It’s been a long old 3 years. I’m leaving my school for new adventures in a new school, and have said most of my goodbyes, I know that I will see many of my friends and colleagues again soon so it’s not goodbye, it’s see you later.
Two of those years has been with my lovely little class. I know I winge about them a lot but I’m really going to miss them. Yesterday was my very last day as their teacher. We had a long assembly, a playtime and then our party began. A donut, a few biscuits, some popcorn, lemon squash and a party bag later I was being squashed with gratitude hugs after the children had all opened their gift bags.
When it came to handing out the present bags, I knew that by handing the first child their bag, they’d open it, find the main present, squeal and blurt out the surprise. So I put a few rules in place. Apparently it takes a goody bag with a surprise in to get them to follow an incredibly hard instruction for an 8 year old to actually, physically follow. So the rule was that as I placed their present bag in front of them, they were not allowed to touch it or look inside it. Not until every child had received their bag. Of course, Meerkat, Tigger and the Oracle had to be saved until last because I just could risk trusting them and them then taking a peek, thus spoiling the surprise. Many children needed to sit on their hands because temptation was just too much. Their own choice, not my instruction.
Once all of the bags had been placed in front of them, I teasingly watched them squirm and giggle with excitement. Only one child was allowed to hold her bag, but only because it kept threatening to fall over and spill its contents onto the table. So she held it up but kept her eyes closed and the bag at arms reach. “Ok when I count to 3 and say have a look inside, you’re allowed to open your bags and check out the loot.” I then had to explain that loot was pirate talk for treasures. Which garnered their attention even more!!!
“1…” they still hadn’t peeked. Unbelievable.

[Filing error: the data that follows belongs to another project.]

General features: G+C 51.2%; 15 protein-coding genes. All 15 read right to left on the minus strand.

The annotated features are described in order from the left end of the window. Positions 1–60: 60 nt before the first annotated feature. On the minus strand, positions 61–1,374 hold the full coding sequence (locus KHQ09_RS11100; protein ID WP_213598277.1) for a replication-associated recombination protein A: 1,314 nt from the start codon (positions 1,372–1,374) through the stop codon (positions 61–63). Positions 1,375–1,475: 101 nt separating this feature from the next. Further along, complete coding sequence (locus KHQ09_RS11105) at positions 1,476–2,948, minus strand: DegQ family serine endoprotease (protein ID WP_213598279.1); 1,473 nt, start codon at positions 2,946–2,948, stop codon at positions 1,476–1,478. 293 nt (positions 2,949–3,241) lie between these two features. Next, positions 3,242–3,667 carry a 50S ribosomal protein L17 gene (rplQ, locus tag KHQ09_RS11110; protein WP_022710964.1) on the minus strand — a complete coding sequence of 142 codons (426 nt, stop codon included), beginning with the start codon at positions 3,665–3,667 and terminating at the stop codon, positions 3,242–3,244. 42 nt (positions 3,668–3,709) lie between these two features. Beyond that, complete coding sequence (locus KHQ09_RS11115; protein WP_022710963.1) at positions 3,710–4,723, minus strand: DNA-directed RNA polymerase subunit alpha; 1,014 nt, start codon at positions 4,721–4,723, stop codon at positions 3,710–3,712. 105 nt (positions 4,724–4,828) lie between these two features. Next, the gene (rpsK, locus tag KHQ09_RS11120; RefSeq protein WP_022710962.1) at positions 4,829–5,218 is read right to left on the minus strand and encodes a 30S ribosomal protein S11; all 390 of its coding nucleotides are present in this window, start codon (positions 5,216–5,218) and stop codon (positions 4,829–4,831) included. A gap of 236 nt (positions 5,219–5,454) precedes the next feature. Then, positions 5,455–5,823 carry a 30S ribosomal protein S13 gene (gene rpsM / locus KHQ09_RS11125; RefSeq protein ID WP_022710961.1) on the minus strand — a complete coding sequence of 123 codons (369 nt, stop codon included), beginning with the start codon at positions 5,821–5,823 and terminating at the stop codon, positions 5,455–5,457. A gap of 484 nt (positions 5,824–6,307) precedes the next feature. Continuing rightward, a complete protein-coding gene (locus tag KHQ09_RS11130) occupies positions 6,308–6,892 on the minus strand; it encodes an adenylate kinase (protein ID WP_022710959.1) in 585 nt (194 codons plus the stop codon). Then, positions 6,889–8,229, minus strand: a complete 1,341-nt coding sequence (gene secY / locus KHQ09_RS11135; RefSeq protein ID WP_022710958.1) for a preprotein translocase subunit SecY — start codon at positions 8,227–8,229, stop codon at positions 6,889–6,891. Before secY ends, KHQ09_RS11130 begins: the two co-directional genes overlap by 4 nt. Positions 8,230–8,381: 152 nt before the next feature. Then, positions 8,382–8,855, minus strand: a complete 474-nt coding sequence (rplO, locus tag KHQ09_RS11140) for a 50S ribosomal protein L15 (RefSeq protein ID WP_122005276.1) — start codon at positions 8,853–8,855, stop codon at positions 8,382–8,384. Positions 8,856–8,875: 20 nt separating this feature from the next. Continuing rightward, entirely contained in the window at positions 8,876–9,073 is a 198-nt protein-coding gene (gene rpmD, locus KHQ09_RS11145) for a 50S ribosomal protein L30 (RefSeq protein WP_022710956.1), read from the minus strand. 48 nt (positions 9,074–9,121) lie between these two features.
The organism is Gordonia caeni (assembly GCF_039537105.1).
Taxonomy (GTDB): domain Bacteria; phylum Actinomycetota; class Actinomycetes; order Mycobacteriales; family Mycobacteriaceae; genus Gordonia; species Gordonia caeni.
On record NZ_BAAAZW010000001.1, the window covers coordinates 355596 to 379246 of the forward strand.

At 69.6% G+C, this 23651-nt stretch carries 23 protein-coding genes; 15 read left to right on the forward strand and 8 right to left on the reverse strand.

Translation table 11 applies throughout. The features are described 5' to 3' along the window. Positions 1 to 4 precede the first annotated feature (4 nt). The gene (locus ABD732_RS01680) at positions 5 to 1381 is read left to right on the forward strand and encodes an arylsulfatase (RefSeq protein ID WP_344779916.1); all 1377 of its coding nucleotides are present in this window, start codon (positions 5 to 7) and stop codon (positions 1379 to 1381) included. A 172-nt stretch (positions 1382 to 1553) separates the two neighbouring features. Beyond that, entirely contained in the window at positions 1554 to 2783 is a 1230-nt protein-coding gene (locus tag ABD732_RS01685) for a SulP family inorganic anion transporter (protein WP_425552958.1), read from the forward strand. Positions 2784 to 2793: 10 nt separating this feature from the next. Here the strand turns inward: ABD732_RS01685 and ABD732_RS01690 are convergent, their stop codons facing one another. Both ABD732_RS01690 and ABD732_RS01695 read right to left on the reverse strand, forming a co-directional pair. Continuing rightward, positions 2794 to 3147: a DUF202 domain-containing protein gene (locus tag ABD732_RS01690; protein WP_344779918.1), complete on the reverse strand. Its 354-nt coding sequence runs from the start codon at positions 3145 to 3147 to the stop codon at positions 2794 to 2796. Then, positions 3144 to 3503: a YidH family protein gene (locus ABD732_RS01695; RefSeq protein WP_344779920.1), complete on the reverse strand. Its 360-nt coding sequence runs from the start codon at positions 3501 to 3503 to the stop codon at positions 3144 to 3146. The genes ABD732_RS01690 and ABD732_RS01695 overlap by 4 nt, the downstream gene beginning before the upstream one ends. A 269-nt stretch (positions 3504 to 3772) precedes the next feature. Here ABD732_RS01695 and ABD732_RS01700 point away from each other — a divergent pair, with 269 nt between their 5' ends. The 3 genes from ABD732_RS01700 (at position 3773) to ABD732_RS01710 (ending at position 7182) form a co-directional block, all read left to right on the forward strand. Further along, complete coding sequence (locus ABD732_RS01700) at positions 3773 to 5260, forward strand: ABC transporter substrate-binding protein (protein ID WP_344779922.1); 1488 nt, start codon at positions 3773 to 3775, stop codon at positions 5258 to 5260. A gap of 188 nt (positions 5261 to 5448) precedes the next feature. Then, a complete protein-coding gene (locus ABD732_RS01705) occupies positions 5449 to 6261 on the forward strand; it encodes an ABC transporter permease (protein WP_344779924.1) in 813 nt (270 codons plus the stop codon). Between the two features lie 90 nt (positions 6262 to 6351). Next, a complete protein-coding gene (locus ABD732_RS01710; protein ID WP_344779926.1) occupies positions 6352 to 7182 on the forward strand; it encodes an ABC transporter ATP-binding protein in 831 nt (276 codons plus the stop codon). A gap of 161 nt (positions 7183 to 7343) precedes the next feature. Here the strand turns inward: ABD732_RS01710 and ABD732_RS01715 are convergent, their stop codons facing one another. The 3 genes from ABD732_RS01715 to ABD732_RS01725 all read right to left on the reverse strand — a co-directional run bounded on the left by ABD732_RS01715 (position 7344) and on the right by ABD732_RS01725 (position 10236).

“2…” they all shuffled on their bottoms and giggled at each other with anticipation. The fact that even Tigger, Meerkat, the Oracle and a few other children were playing along and didn’t peep inside the bag was freaking me out.
“3…” squeals, chuckles and eyes closed shut ready for the magic word… I held on for a few seconds longer and watched them die with the agonising wait.
“Have a look inside!” Everyone of them, immediately, jumped into their goody bags and a chorus of surprised, gobsmacked wonderment filled the room.
In complete and utter amazement, one boy in my class, who has a very neglected home life, stood up from his seat and hugged me (as tightly as he possibly could with his skinny arms) to say thank you. He received a gift he had been waiting for, for what probably felt like forever to him…all of the other children followed his lead and we ended in up in a massive group hug.
If there is one thing that I knew my class would appreciate and love, more than anything in the world, it’s a fidget spinner! Many of them have one already. Some have a whole collection of them. I saw them for £1 each at poundworld a few weeks ago and just knew I had to clear the shelf!
As the children returned to their seats, I explained that obviously they might have a colour they would like to swap, so they were allowed to swap colours but not swap for different items. As swapping began, party whistles were tooting around the classroom and the party was in full swing. I played some music and they all sang along.
Before lunch, I was hugged many more times and thanked with genuine appreciation. They all knew that I didn’t need to buy them a fidget spinner and some knew how costly they were 😉 because their parents were unable to afford one. They realised that I had shown kindness and spent rather a lot of money on them! The fact that I had bought them one each when Tigger announced that they are usually “roughly 6 quid each!” Left echoes of gasps and thanks around the room.
I know that for many of my children, they will probably spend the summer having gorgeous holidays, playing outside and doing lots of fun things with their parents, but for others it’s a whole 6 weeks of games console amusement and fast food eating whilst entertaining themselves. I’ll probably never find out how their summers were, but I’ve loved every minute of being their teacher. Even the challenging minutes of the days in hindsight. I know that I’ve said goodbye to them the best way I know how and despite initial tears a few weeks ago, they were all emotionally ready to say goodbye on the last day. I was sad to see them go but held back the tears to keep the moment happy and cheerful. Just how I’d like to be remembered by them all. Rather than the grumpy teacher that complains when they forget to use a ruler for underlining the date or haven’t followed an instruction to the T.
The best part of the day was at the very end when Tigger told his Nan that I’d bought them all a fidget spinner each. He told her that I’m so rich, I live in a mansion with an Aston Martin AND a Bugatti in the driveway! 😂 oh the stories that child can think up. I’m going to miss him.
I’m going to miss them all.